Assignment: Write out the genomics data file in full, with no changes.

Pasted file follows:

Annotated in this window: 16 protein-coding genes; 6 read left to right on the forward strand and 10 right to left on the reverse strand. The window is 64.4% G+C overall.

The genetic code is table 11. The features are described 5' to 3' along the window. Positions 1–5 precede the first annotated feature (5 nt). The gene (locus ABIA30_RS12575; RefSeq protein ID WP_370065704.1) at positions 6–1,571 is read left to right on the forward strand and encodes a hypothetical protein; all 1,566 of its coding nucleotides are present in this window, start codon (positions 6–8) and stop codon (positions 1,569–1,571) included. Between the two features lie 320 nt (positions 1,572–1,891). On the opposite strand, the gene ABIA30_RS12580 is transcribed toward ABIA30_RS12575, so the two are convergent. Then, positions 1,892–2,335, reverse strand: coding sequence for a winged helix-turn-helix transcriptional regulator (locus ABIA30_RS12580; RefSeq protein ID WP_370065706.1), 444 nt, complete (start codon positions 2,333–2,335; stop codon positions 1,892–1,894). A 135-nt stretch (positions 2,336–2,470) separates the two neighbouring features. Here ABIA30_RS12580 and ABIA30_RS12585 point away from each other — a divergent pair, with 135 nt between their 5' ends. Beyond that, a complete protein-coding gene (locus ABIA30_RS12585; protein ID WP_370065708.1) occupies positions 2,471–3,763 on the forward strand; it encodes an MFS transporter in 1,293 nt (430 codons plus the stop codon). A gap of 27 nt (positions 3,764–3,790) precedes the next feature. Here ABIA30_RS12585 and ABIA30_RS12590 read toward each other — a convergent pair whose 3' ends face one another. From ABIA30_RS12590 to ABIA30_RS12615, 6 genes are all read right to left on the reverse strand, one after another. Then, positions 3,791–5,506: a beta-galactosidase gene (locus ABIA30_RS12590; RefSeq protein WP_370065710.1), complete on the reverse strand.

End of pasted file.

Annotated in this window: 16 protein-coding genes; 6 read left to right on the forward strand and 10 right to left on the reverse strand. The window is 64.4% G+C overall.

The genetic code is table 11. The features are described 5' to 3' along the window. Positions 1–5 precede the first annotated feature (5 nt). The gene (locus ABIA30_RS12575; RefSeq protein ID WP_370065704.1) at positions 6–1,571 is read left to right on the forward strand and encodes a hypothetical protein; all 1,566 of its coding nucleotides are present in this window, start codon (positions 6–8) and stop codon (positions 1,569–1,571) included. Between the two features lie 320 nt (positions 1,572–1,891). On the opposite strand, the gene ABIA30_RS12580 is transcribed toward ABIA30_RS12575, so the two are convergent. Then, positions 1,892–2,335, reverse strand: coding sequence for a winged helix-turn-helix transcriptional regulator (locus ABIA30_RS12580; RefSeq protein ID WP_370065706.1), 444 nt, complete (start codon positions 2,333–2,335; stop codon positions 1,892–1,894). A 135-nt stretch (positions 2,336–2,470) separates the two neighbouring features. Here ABIA30_RS12580 and ABIA30_RS12585 point away from each other — a divergent pair, with 135 nt between their 5' ends. Beyond that, a complete protein-coding gene (locus ABIA30_RS12585; protein ID WP_370065708.1) occupies positions 2,471–3,763 on the forward strand; it encodes an MFS transporter in 1,293 nt (430 codons plus the stop codon). A gap of 27 nt (positions 3,764–3,790) precedes the next feature. Here ABIA30_RS12585 and ABIA30_RS12590 read toward each other — a convergent pair whose 3' ends face one another. From ABIA30_RS12590 to ABIA30_RS12615, 6 genes are all read right to left on the reverse strand, one after another. Then, positions 3,791–5,506: a beta-galactosidase gene (locus ABIA30_RS12590; RefSeq protein WP_370065710.1), complete on the reverse strand.